Google's latest doodle has a multi-media offering to mark International Women's Day on 8 March.
Users of the search engine can see a video of some 337 women and girls across 13 countries who were asked to complete the sentence "One day I will..."
The responses were as varied as the countries they came from, with primatologist Jane Goodall saying she wanted to discuss the environment with the Pope. Nobel Prize winner Malala Yousafzai said she wanted a future where every girl could go to school.
But it was not just well-known figures who appeared, girls as young as three, grandmothers and everyone in between were interviewed in cities including Cairo, Tokyo and Moscow.
Liat Ben-Rafael, who co-created the film said that rather than having the typical animated characters of Google doodles, there needed to be real women expressing their hopes.
"International Women's Day is a celebration of the women who are here today working towards a better future, and in that sense it was important for me to make sure that we celebrate the real women," she told The Mirror.
International Women's Day celebrates the economic, political, social and cultural achievements of women.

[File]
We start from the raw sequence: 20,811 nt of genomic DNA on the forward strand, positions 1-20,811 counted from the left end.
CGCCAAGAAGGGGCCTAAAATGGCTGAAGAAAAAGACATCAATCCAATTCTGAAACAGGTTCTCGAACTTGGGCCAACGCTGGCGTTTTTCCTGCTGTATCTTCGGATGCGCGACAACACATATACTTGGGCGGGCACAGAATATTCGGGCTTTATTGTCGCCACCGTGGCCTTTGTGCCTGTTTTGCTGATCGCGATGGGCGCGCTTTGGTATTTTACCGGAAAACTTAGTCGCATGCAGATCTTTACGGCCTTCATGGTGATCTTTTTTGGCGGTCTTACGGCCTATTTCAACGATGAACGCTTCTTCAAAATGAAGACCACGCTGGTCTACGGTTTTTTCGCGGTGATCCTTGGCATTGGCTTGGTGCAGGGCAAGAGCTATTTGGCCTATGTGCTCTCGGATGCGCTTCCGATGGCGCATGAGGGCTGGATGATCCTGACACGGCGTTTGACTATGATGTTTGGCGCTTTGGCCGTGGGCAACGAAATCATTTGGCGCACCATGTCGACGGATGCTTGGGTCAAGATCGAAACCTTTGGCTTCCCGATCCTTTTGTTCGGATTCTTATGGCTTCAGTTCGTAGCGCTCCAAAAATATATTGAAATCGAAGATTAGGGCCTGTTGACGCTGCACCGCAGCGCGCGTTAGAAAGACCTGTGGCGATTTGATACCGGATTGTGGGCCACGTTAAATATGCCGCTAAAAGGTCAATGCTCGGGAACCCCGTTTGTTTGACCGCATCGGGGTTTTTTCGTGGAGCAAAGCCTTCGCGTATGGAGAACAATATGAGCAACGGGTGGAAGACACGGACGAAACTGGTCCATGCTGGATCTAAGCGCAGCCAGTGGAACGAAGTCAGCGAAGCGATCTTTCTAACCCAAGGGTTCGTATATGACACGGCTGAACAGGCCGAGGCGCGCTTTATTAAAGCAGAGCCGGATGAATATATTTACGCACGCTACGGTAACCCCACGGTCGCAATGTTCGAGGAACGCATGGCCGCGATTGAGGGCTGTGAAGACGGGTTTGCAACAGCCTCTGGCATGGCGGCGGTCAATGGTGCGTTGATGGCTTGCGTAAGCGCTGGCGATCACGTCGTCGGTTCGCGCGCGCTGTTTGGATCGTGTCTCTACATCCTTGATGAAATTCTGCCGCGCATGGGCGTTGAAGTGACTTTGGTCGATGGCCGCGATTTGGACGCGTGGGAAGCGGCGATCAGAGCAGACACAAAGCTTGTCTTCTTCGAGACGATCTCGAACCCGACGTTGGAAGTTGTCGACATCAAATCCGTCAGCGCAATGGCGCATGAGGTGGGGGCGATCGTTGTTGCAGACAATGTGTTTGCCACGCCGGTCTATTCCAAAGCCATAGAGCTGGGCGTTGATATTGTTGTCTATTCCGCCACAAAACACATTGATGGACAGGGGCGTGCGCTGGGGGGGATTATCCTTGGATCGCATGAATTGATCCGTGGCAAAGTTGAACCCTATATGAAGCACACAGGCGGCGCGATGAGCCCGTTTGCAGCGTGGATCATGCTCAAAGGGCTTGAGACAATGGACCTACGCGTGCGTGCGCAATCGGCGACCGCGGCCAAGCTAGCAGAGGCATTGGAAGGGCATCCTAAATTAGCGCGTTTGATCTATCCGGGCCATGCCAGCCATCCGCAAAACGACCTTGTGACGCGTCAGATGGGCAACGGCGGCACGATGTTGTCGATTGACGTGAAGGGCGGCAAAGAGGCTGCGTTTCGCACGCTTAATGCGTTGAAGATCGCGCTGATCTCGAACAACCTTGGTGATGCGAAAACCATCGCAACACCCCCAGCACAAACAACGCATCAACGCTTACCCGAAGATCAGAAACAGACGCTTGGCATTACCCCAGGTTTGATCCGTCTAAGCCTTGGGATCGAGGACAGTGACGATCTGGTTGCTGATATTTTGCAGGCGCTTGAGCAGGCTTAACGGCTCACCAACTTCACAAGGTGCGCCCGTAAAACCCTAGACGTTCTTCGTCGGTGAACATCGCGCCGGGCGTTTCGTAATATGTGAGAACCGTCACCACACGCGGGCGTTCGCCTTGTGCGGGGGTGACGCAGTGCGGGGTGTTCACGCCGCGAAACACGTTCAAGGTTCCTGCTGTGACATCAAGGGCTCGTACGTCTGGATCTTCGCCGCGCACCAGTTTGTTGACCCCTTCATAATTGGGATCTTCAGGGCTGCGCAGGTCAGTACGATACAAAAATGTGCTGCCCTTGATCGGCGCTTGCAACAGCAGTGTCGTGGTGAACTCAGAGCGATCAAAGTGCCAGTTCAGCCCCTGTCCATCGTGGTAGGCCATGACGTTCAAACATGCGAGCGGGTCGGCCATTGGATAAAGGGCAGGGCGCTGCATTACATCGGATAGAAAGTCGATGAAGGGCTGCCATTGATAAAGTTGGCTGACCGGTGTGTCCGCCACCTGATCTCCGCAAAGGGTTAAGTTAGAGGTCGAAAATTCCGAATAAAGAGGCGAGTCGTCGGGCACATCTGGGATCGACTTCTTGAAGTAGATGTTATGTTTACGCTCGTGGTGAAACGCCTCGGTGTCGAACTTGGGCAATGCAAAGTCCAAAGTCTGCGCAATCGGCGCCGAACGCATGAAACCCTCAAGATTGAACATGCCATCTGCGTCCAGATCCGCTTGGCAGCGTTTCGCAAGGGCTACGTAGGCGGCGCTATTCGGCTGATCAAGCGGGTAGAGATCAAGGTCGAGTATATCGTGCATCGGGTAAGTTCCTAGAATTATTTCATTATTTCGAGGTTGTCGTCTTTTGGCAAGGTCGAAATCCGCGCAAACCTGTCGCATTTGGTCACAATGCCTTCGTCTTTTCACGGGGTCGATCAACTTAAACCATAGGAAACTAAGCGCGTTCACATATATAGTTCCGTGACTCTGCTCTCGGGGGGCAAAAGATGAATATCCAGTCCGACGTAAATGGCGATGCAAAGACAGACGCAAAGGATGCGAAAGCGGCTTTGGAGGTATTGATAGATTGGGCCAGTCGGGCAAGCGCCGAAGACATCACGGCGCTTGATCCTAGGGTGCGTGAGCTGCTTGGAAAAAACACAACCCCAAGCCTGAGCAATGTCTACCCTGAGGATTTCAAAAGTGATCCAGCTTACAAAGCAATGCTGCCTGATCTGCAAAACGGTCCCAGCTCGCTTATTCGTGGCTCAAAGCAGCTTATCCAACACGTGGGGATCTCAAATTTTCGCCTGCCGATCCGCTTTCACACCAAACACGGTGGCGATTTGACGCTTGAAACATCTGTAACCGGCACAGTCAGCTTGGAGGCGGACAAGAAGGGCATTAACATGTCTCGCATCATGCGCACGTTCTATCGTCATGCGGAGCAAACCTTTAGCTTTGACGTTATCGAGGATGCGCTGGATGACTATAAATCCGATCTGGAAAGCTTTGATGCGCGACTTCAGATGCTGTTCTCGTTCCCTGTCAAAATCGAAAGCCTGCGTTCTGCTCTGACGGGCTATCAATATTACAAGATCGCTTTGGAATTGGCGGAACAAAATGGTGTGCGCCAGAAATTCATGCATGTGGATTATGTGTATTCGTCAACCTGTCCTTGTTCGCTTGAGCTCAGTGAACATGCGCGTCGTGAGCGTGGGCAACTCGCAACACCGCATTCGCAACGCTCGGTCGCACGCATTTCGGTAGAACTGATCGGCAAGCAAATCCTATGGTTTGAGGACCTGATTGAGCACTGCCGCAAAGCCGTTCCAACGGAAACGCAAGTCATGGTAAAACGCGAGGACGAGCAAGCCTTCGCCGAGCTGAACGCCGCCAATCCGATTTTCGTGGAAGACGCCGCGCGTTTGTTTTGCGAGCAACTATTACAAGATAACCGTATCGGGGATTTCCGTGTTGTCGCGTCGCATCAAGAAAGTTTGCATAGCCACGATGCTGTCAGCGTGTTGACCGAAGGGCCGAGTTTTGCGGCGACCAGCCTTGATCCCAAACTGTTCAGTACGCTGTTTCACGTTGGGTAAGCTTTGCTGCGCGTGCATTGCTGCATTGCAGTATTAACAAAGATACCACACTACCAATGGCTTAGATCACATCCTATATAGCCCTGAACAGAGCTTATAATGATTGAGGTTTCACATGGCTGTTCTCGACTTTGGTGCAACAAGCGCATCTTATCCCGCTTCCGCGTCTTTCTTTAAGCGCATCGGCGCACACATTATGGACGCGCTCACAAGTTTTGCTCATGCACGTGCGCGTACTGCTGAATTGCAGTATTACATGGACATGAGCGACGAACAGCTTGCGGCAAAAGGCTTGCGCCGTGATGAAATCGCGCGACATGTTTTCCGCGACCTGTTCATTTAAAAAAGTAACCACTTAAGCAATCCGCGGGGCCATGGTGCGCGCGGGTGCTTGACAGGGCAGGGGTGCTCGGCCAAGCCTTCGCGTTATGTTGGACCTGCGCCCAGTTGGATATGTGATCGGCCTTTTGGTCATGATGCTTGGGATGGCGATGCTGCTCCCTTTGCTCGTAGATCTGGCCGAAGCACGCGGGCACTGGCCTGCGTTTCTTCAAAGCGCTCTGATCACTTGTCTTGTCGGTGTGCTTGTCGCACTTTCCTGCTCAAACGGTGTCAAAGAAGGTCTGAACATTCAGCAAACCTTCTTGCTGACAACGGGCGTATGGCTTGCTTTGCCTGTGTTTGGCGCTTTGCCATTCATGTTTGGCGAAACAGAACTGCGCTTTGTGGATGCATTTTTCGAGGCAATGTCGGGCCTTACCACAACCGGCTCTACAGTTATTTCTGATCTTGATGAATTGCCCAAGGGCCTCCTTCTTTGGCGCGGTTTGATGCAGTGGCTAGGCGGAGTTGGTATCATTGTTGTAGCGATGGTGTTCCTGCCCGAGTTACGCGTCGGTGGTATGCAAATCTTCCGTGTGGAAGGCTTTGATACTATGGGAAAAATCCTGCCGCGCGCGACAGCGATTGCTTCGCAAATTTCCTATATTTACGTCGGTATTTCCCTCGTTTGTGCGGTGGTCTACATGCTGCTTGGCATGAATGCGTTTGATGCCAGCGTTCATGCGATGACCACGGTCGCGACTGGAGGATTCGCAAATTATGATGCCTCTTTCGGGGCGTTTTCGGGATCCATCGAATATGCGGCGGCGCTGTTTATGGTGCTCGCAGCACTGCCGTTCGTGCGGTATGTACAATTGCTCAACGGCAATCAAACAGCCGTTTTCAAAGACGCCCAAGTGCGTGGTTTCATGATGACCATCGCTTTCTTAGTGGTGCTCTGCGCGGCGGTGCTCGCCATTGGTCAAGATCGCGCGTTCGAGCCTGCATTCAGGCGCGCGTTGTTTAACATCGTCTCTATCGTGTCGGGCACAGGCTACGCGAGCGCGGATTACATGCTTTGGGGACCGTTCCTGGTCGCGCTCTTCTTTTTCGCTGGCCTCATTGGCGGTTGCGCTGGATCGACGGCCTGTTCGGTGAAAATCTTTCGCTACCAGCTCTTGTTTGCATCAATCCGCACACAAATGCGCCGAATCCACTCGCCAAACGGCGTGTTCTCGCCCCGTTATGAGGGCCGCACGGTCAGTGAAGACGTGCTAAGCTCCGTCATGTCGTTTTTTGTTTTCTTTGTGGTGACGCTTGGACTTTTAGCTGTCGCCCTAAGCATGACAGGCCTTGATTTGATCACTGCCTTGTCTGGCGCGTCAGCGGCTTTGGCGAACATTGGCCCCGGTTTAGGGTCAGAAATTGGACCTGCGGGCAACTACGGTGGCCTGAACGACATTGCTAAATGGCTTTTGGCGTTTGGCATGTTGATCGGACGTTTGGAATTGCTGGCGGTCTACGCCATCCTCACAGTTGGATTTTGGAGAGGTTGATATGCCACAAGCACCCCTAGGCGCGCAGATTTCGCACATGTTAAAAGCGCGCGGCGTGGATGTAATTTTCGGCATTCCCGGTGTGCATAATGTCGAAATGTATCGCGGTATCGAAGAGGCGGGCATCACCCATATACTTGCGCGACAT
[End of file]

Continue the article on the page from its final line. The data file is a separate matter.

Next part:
This year, the day also marks a call to action for accelerating gender parity with the Pledge for Parity theme, which will push for greater gender quality goals to be met by 2030.
The idea for International Women's Day was first put forward by the German socialist Clara Zetkin and representatives from 17 countries with the first event taking place in March 1911.
In 1977, the UN General Assembly declared a United Nations Day for Women's Rights.
In some countries men give their mothers, wives, girlfriends and female colleagues flowers and small gifts.
Countries including China (women only), Cuba, Belarus, Cambodia, Afghanistan, Ukraine observe Women's day as a national holiday.
Users of Google's search engine are encouraged to share their own aspirations on social media, using the hashtag #OneDayIWill.